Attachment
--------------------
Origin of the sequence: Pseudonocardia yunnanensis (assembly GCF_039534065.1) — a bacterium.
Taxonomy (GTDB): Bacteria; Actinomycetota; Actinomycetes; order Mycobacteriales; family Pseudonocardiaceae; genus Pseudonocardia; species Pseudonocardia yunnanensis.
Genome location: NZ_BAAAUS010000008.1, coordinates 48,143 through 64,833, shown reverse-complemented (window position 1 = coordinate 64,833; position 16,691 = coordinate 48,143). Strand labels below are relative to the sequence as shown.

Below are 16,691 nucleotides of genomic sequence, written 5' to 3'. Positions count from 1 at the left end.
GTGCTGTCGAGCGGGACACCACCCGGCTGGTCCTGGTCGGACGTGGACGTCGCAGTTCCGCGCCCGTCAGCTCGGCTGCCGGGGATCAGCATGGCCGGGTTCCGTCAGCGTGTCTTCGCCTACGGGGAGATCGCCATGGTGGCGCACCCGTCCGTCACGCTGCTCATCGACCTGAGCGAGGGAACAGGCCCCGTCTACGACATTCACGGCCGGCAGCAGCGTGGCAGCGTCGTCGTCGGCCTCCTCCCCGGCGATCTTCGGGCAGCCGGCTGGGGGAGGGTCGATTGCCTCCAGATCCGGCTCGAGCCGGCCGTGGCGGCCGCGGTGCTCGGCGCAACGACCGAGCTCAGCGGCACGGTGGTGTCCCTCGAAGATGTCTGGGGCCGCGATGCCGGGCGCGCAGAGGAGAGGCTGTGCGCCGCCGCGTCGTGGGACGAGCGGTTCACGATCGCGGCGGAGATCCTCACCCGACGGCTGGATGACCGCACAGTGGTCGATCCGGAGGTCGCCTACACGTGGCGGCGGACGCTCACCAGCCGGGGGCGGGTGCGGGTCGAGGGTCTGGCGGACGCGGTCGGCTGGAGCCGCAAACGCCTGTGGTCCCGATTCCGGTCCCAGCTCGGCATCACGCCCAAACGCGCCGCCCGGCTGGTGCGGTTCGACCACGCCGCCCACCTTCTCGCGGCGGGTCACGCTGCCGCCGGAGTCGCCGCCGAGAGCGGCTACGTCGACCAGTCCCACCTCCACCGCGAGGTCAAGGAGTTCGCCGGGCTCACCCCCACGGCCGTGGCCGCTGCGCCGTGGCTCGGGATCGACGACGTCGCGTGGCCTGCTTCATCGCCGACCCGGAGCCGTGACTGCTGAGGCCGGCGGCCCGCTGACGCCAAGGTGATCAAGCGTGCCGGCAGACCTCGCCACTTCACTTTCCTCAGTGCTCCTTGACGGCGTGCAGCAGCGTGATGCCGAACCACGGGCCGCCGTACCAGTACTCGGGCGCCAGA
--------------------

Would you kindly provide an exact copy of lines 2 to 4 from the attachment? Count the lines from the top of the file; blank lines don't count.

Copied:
Taxonomy (GTDB): Bacteria; Actinomycetota; Actinomycetes; order Mycobacteriales; family Pseudonocardiaceae; genus Pseudonocardia; species Pseudonocardia yunnanensis.
Genome location: NZ_BAAAUS010000008.1, coordinates 48,143 through 64,833, shown reverse-complemented (window position 1 = coordinate 64,833; position 16,691 = coordinate 48,143). Strand labels below are relative to the sequence as shown.

Below are 16,691 nucleotides of genomic sequence, written 5' to 3'. Positions count from 1 at the left end.